The district court, however, determined that the guidelines applied differently than suggested in the plea agreement. In addition to the base offense level and the increase for amount of loss, the court increased Washington's offense level by two levels under § 2B1.1(b) (9) (A) for production and/or trafficking of an unauthorized counterfeit access device. The court also assessed a four-level increase for aggravating role in the offense, finding that Washington was an organizer or leader, not merely a manager or supervisor as he had stipulated. See USSG § 3B1.1(a). The court next found that Washington should receive a two-level adjustment for obstruction of justice, pursuant to USSG § 3C1.1, and that he was thus ineligible for an acceptance-of-responsibility reduction. See USSG § 3E1.1, comment. (n.4). In light of these findings, the district court calculated a total offense level of thirty. Washington's offense level and his criminal history, which placed him in category III, produced a guideline range of 121 to 151 months' imprisonment. The district court imposed a term of 144 months.
Washington's sole argument on appeal is that his sentence is unconstitutional because the district court applied the sentencing guidelines in a mandatory fashion, and increased his offense level based on facts neither charged in the indictment nor admitted by him. Because he raises the Booker issue for the first time on appeal, Washington concedes that we should review for plain error. See United States v. Pirani, 406 F.3d 543, 550 (8th Cir. 2005) (en banc).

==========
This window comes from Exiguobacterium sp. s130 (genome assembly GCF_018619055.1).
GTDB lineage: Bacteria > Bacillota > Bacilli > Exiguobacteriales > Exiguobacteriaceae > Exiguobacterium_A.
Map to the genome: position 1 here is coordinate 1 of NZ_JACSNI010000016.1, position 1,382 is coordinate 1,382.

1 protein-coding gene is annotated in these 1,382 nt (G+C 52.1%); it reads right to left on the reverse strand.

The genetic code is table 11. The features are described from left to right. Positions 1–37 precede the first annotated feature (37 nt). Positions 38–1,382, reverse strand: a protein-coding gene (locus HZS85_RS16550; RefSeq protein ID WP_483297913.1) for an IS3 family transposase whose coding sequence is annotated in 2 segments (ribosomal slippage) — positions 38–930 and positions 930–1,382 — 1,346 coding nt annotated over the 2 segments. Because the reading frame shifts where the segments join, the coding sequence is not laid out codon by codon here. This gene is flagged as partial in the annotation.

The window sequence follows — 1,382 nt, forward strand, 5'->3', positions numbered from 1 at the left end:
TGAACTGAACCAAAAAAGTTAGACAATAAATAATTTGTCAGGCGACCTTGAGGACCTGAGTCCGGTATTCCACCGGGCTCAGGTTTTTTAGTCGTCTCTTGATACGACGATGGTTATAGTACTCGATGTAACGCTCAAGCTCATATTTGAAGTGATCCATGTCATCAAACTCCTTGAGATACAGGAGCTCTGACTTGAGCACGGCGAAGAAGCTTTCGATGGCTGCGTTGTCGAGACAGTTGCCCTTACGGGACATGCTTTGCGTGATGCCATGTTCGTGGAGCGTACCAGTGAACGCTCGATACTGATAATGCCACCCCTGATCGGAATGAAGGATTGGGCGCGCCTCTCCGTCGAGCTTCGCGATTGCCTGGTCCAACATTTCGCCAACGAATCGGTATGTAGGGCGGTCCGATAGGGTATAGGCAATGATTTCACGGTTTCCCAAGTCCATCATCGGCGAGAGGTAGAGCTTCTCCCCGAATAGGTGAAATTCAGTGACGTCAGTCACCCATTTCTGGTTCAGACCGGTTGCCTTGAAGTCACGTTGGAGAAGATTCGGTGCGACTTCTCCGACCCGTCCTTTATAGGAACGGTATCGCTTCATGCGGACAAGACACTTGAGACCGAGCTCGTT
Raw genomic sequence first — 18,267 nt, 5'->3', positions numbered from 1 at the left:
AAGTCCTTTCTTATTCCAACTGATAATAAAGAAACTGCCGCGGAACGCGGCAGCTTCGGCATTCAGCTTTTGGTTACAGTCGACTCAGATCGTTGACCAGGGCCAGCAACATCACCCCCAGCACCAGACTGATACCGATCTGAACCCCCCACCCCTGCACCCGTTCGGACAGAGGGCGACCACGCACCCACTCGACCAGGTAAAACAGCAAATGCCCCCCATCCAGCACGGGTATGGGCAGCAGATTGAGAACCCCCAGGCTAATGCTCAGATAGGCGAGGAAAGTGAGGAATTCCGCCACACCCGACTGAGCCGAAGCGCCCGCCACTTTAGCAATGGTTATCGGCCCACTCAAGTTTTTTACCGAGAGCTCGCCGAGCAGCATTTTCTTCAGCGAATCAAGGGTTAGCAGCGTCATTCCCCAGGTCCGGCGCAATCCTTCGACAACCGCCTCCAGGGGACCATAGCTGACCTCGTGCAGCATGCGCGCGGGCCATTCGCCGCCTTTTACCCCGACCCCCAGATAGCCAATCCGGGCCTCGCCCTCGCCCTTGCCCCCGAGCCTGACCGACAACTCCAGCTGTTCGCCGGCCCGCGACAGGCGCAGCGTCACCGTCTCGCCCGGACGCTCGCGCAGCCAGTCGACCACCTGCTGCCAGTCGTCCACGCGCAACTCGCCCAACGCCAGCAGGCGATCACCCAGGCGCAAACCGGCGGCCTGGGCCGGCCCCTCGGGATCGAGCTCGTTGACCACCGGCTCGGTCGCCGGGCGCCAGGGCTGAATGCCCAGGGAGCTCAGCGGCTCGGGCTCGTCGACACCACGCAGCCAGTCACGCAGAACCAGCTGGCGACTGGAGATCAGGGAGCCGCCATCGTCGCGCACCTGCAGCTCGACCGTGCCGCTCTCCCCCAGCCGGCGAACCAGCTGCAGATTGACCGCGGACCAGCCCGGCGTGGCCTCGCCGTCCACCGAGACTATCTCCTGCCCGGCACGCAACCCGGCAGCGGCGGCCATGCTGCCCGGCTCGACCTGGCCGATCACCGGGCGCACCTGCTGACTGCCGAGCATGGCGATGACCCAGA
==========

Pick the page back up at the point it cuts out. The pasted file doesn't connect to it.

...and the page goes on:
We conclude that although there was plain error in applying the mandatory guidelines, Washington cannot show that the error affected his substantial rights, i.e., that there is a reasonable probability that but for the error, the district court would have imposed a more favorable sentence. Id. at 553. The district court sentenced Washington near the top of the applicable sentencing range, explaining that Washington's "extensive involvement in this was very serious, and the fact that people [he] organized and led were people who had—many of those people, and I just use Rebecca Robinson as an example, yeah, she was an addict, and [he] took advantage of her need and her weakness to use her in this case, and there are many others like that." (S. Tr. at 183-84). The district court explained that "I picked that point in the guidelines because I think it recognizes the seriousness of your offense," and added that it was toward the top of the range because, had the district court found one more victim, the sentencing range would have increased to 151 to 188 months. We have said that a Booker error is harmless where the district court "left unused some of its discretion" that would have permitted a more favorable sentence under even the mandatory regime, United States v. Perez-Ramirez, 415 F.3d 876, 878 (8th Cir. 2005), and it follows a fortiori that Washington cannot meet the standard for demonstrating plain error where the court did not deem it appropriate to sentence him at the lower end of the applicable mandatory guideline range.